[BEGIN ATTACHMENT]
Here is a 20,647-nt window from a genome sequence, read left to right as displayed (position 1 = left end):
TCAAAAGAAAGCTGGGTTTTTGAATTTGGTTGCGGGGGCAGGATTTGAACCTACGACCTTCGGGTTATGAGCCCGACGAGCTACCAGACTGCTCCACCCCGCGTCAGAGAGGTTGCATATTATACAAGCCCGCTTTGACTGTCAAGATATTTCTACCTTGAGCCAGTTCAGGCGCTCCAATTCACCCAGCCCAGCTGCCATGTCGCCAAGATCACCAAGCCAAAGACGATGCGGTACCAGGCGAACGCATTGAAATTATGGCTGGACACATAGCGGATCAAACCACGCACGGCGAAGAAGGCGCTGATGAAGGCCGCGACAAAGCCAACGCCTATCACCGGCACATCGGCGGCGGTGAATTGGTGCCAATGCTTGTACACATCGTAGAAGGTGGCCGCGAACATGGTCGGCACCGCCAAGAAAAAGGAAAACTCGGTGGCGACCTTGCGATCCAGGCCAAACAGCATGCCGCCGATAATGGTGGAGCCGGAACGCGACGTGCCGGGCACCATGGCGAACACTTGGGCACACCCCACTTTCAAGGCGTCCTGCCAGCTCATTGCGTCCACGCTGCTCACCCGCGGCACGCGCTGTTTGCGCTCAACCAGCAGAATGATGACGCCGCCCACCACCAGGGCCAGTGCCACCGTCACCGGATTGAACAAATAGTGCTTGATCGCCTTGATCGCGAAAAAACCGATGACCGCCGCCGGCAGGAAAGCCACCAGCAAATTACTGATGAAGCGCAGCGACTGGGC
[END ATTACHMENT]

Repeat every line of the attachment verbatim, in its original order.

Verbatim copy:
Here is a 20,647-nt window from a genome sequence, read left to right as displayed (position 1 = left end):
TCAAAAGAAAGCTGGGTTTTTGAATTTGGTTGCGGGGGCAGGATTTGAACCTACGACCTTCGGGTTATGAGCCCGACGAGCTACCAGACTGCTCCACCCCGCGTCAGAGAGGTTGCATATTATACAAGCCCGCTTTGACTGTCAAGATATTTCTACCTTGAGCCAGTTCAGGCGCTCCAATTCACCCAGCCCAGCTGCCATGTCGCCAAGATCACCAAGCCAAAGACGATGCGGTACCAGGCGAACGCATTGAAATTATGGCTGGACACATAGCGGATCAAACCACGCACGGCGAAGAAGGCGCTGATGAAGGCCGCGACAAAGCCAACGCCTATCACCGGCACATCGGCGGCGGTGAATTGGTGCCAATGCTTGTACACATCGTAGAAGGTGGCCGCGAACATGGTCGGCACCGCCAAGAAAAAGGAAAACTCGGTGGCGACCTTGCGATCCAGGCCAAACAGCATGCCGCCGATAATGGTGGAGCCGGAACGCGACGTGCCGGGCACCATGGCGAACACTTGGGCACACCCCACTTTCAAGGCGTCCTGCCAGCTCATTGCGTCCACGCTGCTCACCCGCGGCACGCGCTGTTTGCGCTCAACCAGCAGAATGATGACGCCGCCCACCACCAGGGCCAGTGCCACCGTCACCGGATTGAACAAATAGTGCTTGATCGCCTTGATCGCGAAAAAACCGATGACCGCCGCCGGCAGGAAAGCCACCAGCAAATTACTGATGAAGCGCAGCGACTGGGC